A few thoughts.
I lost my mother to suicide when I was 6 years old, my father to multiple-organ failure when I was 19. I do consider that I was lucky to lose him at 19 as he had a major heart attack 4 years before, and we were warned by the Doctors at that time that he would most likely not make it through the night Ė he certainly did not want to give up that easily.
Although my mothers death occasionally upsets me, it is my fathers which has had the major impact on my life since. Nobody knows why mum did what she did, there was no note, no reason Ė one minute there, the next minute gone. Do I hate her for it, no; can and will I ever understand it....no.
My dads death deeply affected me, and it still troubles me today, although seeing as itís only been five years and I see comments on this forum from people who lost their loved ones many decades ago, it is evident that these emotions will stay with me forever. It was many years before I truly accepted his death. I was never sure whether I had, but when it finally hit me, wow, it was without question the toughest year of my life. Itís funny, I thought I had got over his death, but in reality I had been hiding from it the entire time, but you cannot hide forever, you cannot keep yourself distant from your emotions, one way or another, they will always come out.
Now that year has been and gone,I feel more at peace; but I still struggle with some aspects of his death. I hate having to talk about it, to be honest, I havenít spoke to someone about it for a long, long time now. I donít even like to mention it to my friends. I had a friend at University, and we were fairly good course mates, but I did not tell him about my parents deaths for over 2 years. Iím not sure why I find it so hard, I do not know if itís because I am ashamed, or maybe it is because it makes me feel very vulnerable and that is not the impression I like to put across. If people ask me a direct question about my parents I will normally tell them, but if I can get away from having to do that I will try. Maybe itís just the awkwardness of the whole conversation I hate.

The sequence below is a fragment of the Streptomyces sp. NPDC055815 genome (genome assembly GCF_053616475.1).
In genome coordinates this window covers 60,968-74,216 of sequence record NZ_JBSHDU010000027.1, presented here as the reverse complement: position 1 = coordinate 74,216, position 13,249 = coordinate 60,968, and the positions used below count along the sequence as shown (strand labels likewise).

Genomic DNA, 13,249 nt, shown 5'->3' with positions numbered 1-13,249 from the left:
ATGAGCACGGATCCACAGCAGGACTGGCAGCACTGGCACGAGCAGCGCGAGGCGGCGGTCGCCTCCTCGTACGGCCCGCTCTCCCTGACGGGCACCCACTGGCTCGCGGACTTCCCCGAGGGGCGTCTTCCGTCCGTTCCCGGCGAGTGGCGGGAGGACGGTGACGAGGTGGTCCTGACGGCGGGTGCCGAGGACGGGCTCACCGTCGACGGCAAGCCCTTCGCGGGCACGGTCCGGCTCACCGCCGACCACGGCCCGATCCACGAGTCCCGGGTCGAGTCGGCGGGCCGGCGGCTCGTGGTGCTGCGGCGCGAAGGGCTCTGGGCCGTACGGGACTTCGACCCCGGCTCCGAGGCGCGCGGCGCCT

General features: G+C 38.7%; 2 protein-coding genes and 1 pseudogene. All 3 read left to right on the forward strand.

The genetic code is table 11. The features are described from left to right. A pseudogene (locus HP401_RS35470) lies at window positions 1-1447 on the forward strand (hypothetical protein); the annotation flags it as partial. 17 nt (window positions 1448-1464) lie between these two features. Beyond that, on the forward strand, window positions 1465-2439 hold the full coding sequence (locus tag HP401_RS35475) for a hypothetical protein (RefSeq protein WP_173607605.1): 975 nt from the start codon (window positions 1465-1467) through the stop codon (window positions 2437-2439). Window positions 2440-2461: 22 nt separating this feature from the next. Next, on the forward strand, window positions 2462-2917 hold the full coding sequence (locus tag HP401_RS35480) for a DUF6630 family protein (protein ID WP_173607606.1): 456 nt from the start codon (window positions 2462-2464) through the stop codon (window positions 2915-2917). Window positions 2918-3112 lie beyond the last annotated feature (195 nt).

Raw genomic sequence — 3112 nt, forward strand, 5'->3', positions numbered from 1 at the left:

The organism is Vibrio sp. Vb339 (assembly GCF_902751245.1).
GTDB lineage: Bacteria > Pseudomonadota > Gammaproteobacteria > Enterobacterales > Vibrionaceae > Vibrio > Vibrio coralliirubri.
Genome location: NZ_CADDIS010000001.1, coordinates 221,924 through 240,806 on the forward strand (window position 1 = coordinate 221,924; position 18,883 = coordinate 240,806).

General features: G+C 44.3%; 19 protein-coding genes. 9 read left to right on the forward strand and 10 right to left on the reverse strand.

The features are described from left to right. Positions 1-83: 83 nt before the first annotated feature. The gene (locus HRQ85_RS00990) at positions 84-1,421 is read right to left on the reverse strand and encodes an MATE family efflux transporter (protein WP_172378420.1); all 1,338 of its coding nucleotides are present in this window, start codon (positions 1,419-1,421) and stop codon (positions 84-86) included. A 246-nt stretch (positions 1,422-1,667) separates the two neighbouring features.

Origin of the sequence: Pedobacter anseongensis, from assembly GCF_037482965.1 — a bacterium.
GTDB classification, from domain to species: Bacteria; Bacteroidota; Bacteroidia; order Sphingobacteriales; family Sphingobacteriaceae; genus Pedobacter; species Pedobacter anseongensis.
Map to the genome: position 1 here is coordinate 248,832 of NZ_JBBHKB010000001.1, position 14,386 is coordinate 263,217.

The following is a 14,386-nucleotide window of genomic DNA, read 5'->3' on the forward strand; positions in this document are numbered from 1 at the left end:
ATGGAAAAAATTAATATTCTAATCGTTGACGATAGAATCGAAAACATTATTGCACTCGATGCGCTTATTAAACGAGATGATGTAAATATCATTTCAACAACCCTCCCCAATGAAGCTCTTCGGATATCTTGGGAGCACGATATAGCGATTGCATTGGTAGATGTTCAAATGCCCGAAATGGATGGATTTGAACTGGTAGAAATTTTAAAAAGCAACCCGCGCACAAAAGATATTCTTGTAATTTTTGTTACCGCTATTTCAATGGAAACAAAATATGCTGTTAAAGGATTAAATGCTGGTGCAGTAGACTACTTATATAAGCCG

Iím pretty good day to day with the whole thing. I accept the fact that this is the situation I, and my brother and sisters, are in, and the best I can do is to get on with life. But every now and again, anniversaries of deaths, special occasions, seeing the extended family (who live in another country), hearing stories about mum, or dad, or even completely random occasions, like today, where a deep sadness emerges that cannot be shaken, I find it very difficult, and I think I always will.
Just a few thoughts I had today that I felt like sharing.